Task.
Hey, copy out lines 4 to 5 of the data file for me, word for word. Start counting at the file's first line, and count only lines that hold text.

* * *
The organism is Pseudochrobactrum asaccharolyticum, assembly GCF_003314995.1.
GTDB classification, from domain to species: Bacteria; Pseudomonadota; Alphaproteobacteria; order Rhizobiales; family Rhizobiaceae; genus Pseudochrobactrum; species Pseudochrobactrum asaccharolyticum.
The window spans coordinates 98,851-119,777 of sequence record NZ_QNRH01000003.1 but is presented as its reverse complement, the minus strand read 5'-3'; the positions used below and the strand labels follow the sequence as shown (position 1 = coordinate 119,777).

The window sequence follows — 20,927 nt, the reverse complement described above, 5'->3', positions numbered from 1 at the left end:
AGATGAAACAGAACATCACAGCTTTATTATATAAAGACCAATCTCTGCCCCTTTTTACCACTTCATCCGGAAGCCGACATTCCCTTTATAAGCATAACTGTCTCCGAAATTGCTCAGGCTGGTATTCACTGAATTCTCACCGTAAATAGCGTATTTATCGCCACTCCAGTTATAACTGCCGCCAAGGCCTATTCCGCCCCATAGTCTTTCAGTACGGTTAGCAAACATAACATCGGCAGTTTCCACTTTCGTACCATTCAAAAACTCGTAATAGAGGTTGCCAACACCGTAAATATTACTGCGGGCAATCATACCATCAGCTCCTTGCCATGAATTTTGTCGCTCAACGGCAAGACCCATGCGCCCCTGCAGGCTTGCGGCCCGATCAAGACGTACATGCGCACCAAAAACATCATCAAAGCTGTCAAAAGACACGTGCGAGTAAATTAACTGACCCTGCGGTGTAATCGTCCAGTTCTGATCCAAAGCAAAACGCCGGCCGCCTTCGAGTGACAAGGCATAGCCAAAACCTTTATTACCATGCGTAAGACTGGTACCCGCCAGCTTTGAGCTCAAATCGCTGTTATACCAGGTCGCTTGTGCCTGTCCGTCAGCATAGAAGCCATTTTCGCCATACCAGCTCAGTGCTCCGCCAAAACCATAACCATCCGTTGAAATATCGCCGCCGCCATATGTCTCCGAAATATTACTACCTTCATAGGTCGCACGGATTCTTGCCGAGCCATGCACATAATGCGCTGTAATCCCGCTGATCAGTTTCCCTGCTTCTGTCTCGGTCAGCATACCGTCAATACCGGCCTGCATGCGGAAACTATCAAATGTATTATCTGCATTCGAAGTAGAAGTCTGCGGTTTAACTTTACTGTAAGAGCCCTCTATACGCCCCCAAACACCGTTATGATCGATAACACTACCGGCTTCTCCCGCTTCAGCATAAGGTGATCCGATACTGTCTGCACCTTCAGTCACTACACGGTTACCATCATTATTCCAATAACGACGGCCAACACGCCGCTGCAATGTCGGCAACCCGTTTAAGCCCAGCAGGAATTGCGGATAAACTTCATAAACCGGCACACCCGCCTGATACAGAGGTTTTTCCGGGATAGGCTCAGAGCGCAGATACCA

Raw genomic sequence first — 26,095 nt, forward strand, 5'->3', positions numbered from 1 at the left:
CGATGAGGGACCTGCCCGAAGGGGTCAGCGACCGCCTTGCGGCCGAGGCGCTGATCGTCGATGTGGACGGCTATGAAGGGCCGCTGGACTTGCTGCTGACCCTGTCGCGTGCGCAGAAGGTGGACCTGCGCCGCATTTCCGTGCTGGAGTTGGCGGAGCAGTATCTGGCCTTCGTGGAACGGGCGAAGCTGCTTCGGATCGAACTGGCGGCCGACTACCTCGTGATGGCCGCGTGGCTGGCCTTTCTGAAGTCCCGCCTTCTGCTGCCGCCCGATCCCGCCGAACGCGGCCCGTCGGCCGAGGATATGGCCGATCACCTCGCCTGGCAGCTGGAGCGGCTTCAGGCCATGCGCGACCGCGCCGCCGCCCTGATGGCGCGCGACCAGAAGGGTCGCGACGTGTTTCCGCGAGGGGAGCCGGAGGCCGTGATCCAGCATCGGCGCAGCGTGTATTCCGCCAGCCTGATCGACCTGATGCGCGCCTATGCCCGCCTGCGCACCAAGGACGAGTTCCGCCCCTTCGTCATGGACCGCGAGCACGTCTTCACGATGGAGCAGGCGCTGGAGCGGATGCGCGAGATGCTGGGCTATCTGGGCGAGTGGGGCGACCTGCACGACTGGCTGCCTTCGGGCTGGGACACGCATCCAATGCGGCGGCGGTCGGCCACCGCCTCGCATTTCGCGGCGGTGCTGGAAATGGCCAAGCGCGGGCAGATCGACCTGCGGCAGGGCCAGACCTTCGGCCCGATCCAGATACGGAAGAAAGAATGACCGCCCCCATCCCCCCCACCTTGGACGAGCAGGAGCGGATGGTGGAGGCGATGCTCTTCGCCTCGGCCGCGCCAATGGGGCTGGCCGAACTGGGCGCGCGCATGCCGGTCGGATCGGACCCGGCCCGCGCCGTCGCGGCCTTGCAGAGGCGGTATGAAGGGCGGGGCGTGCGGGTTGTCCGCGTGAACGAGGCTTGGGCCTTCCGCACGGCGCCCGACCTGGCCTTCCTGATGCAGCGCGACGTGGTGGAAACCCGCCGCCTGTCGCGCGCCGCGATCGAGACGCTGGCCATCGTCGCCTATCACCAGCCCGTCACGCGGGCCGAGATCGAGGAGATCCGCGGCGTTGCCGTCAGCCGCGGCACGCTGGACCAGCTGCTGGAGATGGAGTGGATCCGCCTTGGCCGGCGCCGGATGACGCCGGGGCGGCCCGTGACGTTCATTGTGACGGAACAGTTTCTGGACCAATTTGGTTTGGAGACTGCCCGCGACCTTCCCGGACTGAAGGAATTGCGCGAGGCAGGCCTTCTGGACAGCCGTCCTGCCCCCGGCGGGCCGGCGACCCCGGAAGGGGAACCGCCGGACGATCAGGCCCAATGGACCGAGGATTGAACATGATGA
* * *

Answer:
The window sequence follows — 20,927 nt, the reverse complement described above, 5'->3', positions numbered from 1 at the left end:
AGATGAAACAGAACATCACAGCTTTATTATATAAAGACCAATCTCTGCCCCTTTTTACCACTTCATCCGGAAGCCGACATTCCCTTTATAAGCATAACTGTCTCCGAAATTGCTCAGGCTGGTATTCACTGAATTCTCACCGTAAATAGCGTATTTATCGCCACTCCAGTTATAACTGCCGCCAAGGCCTATTCCGCCCCATAGTCTTTCAGTACGGTTAGCAAACATAACATCGGCAGTTTCCACTTTCGTACCATTCAAAAACTCGTAATAGAGGTTGCCAACACCGTAAATATTACTGCGGGCAATCATACCATCAGCTCCTTGCCATGAATTTTGTCGCTCAACGGCAAGACCCATGCGCCCCTGCAGGCTTGCGGCCCGATCAAGACGTACATGCGCACCAAAAACATCATCAAAGCTGTCAAAAGACACGTGCGAGTAAATTAACTGACCCTGCGGTGTAATCGTCCAGTTCTGATCCAAAGCAAAACGCCGGCCGCCTTCGAGTGACAAGGCATAGCCAAAACCTTTATTACCATGCGTAAGACTGGTACCCGCCAGCTTTGAGCTCAAATCGCTGTTATACCAGGTCGCTTGTGCCTGTCCGTCAGCATAGAAGCCATTTTCGCCATACCAGCTCAGTGCTCCGCCAAAACCATAACCATCCGTTGAAATATCGCCGCCGCCATATGTCTCCGAAATATTACTACCTTCATAGGTCGCACGGATTCTTGCCGAGCCATGCACATAATGCGCTGTAATCCCGCTGATCAGTTTCCCTGCTTCTGTCTCGGTCAGCATACCGTCAATACCGGCCTGCATGCGGAAACTATCAAATGTATTATCTGCATTCGAAGTAGAAGTCTGCGGTTTAACTTTACTGTAAGAGCCCTCTATACGCCCCCAAACACCGTTATGATCGATAACACTACCGGCTTCTCCCGCTTCAGCATAAGGTGATCCGATACTGTCTGCACCTTCAGTCACTACACGGTTACCATCATTATTCCAATAACGACGGCCAACACGCCGCTGCAATGTCGGCAACCCGTTTAAGCCCAGCAGGAATTGCGGATAAACTTCATAAACCGGCACACCCGCCTGATACAGAGGTTTTTCCGGGATAGGCTCAGAGCGCAGATACCA